Stochastic Population Dynamics of a Montane Ground-Dwelling SquirrelReportar como inadecuado

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Understanding the causes and consequences of population fluctuations is a central goal of ecology. We used demographic data from a long-term 1990–2008 study and matrix population models to investigate factors and processes influencing the dynamics and persistence of a golden-mantled ground squirrel Callospermophilus lateralis population, inhabiting a dynamic subalpine habitat in Colorado, USA. The overall deterministic population growth rate λ was 0.94±SE 0.05 but it varied widely over time, ranging from 0.45±0.09 in 2006 to 1.50±0.12 in 2003, and was below replacement λ<1 for 9 out of 18 years. The stochastic population growth rate λs was 0.92, suggesting a declining population; however, the 95% CI on λs included 1.0 0.52–1.60. Stochastic elasticity analysis showed that survival of adult females, followed by survival of juvenile females and litter size, were potentially the most influential vital rates; analysis of life table response experiments revealed that the same three life history variables made the largest contributions to year-to year changes in λ. Population viability analysis revealed that, when the influences of density dependence and immigration were not considered, the population had a high close to 1.0 in 50 years probability of extinction. However, probability of extinction declined to as low as zero when density dependence and immigration were considered. Destabilizing effects of stochastic forces were counteracted by regulating effects of density dependence and rescue effects of immigration, which allowed our study population to bounce back from low densities and prevented extinction. These results suggest that dynamics and persistence of our study population are determined synergistically by density-dependence, stochastic forces, and immigration.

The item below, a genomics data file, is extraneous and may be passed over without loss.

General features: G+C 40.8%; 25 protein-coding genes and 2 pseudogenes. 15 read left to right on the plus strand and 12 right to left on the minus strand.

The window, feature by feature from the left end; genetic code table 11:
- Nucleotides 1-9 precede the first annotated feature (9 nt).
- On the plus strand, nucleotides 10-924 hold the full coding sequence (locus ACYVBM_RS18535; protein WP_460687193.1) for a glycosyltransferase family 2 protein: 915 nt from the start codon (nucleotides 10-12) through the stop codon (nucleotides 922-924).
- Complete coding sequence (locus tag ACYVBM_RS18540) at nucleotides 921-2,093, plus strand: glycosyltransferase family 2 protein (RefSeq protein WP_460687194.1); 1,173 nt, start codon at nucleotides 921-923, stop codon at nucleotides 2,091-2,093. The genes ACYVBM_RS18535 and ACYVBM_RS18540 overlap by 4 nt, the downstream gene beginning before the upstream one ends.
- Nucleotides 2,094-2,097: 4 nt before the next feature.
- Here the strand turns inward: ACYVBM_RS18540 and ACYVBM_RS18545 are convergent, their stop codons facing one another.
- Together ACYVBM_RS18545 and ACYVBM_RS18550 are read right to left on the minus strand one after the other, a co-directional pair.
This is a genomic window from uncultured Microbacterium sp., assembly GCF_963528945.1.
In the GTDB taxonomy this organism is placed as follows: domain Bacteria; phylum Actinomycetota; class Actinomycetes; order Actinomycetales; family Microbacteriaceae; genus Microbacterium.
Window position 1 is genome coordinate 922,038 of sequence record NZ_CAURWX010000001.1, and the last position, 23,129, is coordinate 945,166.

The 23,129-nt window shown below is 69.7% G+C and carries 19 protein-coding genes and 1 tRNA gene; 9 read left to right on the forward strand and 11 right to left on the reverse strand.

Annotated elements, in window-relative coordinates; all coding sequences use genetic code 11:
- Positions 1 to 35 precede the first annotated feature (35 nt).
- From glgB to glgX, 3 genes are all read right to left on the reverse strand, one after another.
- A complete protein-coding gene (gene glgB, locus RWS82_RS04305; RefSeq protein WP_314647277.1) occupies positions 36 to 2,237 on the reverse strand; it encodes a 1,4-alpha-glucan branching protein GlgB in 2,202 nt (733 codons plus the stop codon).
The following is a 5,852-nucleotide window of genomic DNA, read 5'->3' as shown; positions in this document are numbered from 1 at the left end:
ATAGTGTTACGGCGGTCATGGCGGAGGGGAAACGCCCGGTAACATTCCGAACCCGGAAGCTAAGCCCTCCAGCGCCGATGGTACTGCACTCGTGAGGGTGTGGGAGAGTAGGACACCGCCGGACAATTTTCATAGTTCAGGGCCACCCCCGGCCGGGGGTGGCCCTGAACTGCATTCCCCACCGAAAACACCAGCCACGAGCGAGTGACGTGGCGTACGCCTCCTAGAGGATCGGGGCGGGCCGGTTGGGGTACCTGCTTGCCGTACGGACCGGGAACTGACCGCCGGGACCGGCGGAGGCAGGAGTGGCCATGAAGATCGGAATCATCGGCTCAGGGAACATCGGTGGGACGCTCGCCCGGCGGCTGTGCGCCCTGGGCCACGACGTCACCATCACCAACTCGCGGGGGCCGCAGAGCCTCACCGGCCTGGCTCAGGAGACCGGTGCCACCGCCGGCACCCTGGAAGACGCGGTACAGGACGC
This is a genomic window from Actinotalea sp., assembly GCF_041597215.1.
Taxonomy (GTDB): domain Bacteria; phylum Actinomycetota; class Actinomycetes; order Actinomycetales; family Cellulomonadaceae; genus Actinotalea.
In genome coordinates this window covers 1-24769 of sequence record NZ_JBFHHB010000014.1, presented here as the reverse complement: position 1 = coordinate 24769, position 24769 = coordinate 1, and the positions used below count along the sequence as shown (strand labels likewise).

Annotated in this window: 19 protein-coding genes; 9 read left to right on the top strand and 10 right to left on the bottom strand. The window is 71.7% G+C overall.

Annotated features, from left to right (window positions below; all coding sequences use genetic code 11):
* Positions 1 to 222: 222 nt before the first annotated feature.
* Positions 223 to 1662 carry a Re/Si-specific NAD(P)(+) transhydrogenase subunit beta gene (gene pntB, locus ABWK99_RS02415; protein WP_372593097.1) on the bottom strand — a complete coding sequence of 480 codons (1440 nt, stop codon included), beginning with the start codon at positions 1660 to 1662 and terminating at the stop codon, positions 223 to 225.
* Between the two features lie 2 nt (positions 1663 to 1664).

Autor: Jeffrey A. Hostetler, Eva Kneip, Dirk H. Van Vuren, Madan K. Oli



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